This the second year of the NerdsHeartYA . This year the tournament is looking at under represented YA literature. A few of the shortlisted authors have been interviewed by bloggers turned judges. I am second round judge. I hope people are paying attention to NerdsHeartYa since it feature 2009 YA titles that deserve and need a little more recognition. I have reviewed and enjoyed 15 of the 32 of the very diverse shorlisted titles.
One was Shine, Coconut Moon by Neesha Meminger It was released in paperback this week. This debut novel came to my attention after reading a guest post Meminger's did at Racialious called On Race and YA Lit After reading Meminger's guest post I wanted to read Shine Coconut Moon. Meminger just has a way with words. My review
Hi Neesha - I suppose everyone doesn't follow your blog. For those who don't please who is Neesha Meminger? And what is Shine, Coconut Moon about?
Neesha Meminger is an Indian-born, Punjabi, Sikh woman who grew up in Canada and now lives in the US with her husband and children.
Shine is about an Indian-American teen who grows up with little knowledge of her family background and history, but after the attacks on September 11th, 2001, her uncle comes back into her life, opening the door to so many of the mysteries of her past.
While I was reading Shine, Coconut Moon, I kept thinking about how different everything felt right after the 9/11 attacks. I saw a lot of American Flags on cars and in houses. Patriotism that can be attributed partly to fear scares me.
Do you think Shine, Coconut Moon being one of the first YA novels set right after 9/11 made it harder or easier to get a publisher?
Hmm, this is a good question. I think some publishers were probably afraid to touch the issue at all. I was lucky to find an editor who connected with the characters and the story, and saw the potential for Shine with teens and older readers, alike.
17-yr-old Samar (Sam) and her mother, Sharan have assimilated into western culture. Neesha, from reading your blog and a few interviews I know you are well acquainted with your South Asian heritage. So why did create two characters who weren't?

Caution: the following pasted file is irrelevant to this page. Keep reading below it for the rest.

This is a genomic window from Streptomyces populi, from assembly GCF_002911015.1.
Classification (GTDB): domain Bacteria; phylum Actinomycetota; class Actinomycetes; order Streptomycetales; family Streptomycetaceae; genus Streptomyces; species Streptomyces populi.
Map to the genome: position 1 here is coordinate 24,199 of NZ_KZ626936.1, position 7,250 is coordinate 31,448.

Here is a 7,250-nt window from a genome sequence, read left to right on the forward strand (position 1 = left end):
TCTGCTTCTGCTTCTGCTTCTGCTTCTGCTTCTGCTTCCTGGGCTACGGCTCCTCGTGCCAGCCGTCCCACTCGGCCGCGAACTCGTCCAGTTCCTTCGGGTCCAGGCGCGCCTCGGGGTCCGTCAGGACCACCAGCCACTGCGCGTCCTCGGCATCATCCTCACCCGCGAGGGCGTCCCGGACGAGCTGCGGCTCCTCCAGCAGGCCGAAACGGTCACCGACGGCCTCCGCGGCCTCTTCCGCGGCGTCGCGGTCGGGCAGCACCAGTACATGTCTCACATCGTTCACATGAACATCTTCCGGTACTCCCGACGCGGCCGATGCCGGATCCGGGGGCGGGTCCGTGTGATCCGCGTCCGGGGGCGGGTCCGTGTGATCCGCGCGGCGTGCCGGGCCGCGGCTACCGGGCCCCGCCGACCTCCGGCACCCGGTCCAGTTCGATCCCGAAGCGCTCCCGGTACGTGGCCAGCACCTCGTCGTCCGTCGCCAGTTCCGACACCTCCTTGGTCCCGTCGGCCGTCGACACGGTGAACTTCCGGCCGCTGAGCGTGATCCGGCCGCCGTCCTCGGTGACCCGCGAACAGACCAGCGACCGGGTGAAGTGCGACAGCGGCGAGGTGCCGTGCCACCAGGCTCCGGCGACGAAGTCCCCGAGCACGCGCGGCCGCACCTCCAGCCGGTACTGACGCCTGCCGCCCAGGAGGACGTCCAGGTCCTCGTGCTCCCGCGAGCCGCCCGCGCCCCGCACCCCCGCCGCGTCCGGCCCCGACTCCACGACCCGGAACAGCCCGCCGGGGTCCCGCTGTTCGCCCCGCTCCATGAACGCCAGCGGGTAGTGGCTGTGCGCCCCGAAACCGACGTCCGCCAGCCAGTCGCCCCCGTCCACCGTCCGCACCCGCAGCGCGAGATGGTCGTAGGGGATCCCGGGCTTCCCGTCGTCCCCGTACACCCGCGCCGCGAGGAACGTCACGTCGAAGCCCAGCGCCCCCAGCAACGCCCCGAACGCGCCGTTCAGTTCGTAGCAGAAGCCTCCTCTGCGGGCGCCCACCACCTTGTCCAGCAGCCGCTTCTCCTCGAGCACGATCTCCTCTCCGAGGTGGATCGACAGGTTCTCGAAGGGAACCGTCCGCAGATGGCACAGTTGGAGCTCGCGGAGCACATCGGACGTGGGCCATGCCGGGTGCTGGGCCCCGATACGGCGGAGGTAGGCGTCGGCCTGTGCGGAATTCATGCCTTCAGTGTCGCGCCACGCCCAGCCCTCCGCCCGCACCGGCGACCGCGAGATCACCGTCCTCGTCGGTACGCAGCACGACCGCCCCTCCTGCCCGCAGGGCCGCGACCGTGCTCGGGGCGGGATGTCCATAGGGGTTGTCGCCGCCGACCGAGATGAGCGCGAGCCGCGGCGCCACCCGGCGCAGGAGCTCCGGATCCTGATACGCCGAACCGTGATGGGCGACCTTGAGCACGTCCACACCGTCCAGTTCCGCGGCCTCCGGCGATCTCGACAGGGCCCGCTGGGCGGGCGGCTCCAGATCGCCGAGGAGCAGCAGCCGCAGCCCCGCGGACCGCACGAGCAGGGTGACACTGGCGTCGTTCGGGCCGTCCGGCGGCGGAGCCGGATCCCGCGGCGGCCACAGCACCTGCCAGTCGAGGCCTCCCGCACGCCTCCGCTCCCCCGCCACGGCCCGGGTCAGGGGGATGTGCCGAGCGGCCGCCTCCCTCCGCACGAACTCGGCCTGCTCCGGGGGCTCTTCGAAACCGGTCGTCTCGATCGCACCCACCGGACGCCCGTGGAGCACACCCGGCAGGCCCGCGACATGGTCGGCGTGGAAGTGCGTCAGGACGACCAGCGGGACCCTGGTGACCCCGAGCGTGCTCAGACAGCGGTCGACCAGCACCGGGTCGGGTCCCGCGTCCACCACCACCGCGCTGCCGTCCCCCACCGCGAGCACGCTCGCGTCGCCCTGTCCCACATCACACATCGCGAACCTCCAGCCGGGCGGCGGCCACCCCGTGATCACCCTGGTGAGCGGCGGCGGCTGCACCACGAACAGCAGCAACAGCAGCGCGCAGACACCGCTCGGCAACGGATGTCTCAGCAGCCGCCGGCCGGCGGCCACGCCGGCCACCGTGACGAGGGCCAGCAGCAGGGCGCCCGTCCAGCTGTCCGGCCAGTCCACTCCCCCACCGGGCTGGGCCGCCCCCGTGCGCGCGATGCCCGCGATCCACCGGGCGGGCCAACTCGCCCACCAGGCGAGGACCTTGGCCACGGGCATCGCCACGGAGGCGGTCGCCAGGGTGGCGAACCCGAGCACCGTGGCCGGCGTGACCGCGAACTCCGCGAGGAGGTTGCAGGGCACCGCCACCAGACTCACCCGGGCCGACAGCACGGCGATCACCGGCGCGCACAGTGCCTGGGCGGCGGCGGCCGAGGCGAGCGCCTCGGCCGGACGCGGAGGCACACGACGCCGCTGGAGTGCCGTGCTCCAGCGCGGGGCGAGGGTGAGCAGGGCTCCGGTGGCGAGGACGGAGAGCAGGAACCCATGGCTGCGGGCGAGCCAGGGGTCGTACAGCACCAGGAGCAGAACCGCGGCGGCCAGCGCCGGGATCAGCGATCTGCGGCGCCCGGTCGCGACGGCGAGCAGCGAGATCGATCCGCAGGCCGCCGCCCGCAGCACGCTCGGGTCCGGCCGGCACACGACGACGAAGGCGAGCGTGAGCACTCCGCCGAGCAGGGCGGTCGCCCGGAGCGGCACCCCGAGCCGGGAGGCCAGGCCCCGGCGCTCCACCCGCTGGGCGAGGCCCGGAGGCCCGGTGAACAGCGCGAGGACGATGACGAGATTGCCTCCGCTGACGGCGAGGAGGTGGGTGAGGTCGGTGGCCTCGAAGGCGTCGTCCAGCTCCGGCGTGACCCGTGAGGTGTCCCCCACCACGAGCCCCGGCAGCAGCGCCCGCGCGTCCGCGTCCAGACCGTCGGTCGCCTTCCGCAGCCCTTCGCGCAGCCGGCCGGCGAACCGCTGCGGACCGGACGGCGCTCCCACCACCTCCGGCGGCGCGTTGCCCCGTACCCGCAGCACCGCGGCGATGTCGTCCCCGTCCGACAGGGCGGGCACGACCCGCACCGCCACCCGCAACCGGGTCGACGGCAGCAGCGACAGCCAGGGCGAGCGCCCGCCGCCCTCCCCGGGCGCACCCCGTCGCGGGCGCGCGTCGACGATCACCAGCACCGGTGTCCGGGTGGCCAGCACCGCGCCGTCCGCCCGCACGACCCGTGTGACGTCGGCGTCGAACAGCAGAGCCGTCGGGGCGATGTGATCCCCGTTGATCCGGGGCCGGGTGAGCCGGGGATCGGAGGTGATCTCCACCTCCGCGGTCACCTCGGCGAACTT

Actually, Sharan (the mom) grew up quite immersed in her South Asian-ness. That was part of the reason for her rejection of it. Her culture felt oppressive to her, restrictive. She blamed all of her pain and childhood struggle, in part, to the way her parents raised her - in strict adherence to cultural norms and traditions. And, because she wanted to spare her own daughter the pain of being "different" and alienated, she raised Sam to see herself only as American - as no different from any of her peers. Obviously, it backfired because Sam *wanted* to know more about herself and her history. Growing up without it left her feeling rootless and without community.
And in comes Sandeep who reaches out to his older sister and niece after 9/11. When I think of Uncle Sandeep, I always think of Ah Yuan's review of Shine, Coconut Moon. She's right, there is a lot to love about Uncle Sandeep.
Is it more satisfying to create a main or secondary character readers can relate to or love?
I love that people love some of the characters I've created! I try very hard to put ALL the aspects of my characters on the page - their flaws, their imperfections, their annoying habits, as well as their endearing qualities. They are like the rest of us - multi-faceted, full of contradictions, and still learning. If that's something readers can relate to, wonderful! If not, then that's okay, too. I don't necessarily like everyone I meet, either *smile*.
You said you wrote Shine, Coconut Moon for your daughters. Has your oldest one read it yet?